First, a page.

Meta calls for Federal Privacy Legislation in Wake of Suit Alleging Its Violation of Children’s Privacy Law
Last month we covered the lawsuit brought by the attorneys general of thirty-three states against Meta for claims that its hugely popular social media platforms, Instagram and Facebook, violate the federal children’s privacy law, COPPA, as well as state laws pertaining to unfair and deceptive trade practices. Over the last month, portions of the complaint were unsealed providing additional insight into the claims by the attorneys general, and Meta has seemingly responded to portions of the complaint by issuing its own statement on federal legislation to protect children’s privacy.
The unsealed complaint provides details on allegations that despite Meta’s receipt of reports of users under 13 on its platform, it disabled only a small number of these accounts. The outcome being that Meta continued to collect the personal information of these children under 13 without sufficient parental permission. If true, actual knowledge of continued collection of personal information from children under 13 without verifiable parental consent would be a violation of COPPA.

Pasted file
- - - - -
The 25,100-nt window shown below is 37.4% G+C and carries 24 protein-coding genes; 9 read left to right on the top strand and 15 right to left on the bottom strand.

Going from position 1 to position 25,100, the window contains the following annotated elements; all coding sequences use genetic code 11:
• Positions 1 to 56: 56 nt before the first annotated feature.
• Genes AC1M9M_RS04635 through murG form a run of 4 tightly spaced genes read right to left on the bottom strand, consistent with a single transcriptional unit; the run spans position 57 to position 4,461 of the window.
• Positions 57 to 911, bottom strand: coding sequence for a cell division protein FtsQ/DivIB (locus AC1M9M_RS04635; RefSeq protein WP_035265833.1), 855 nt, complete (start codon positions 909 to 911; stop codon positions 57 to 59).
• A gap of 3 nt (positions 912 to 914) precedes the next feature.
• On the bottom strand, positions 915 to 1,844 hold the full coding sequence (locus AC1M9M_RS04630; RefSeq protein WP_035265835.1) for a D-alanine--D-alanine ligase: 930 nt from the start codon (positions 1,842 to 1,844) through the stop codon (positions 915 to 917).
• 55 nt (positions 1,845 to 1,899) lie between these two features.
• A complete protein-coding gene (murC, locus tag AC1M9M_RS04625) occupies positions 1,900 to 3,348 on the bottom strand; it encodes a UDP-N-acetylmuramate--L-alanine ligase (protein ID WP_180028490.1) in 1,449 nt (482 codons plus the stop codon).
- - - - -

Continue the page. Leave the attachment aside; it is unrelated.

In what appears to be a response to suit, on November 15, Meta issued a statement in support of federal legislation to shift the burden for collection of parental consent to app stores, rather than individual applications. Meta cites the difficultly that platforms face in complying with a patchwork of state laws, as well as the inconvenience and security risk that parents face in providing authorization to numerous apps. The solution Meta posits is that age verification should take place on the app store, with a single point of verification to reduce the provision of verification information to numerous apps. While this would undoubtedly reduce the verification burden, both for these applications and parents, among other, it leaves open the question of how verification is handled for apps that are also website accessible. For example, a Facebook user need not download the Facebook app, but rather, can interact with the platform solely through the web. It is unclear how Meta’s proposal would address web-based verification.
We will continue to monitor this suit for updates.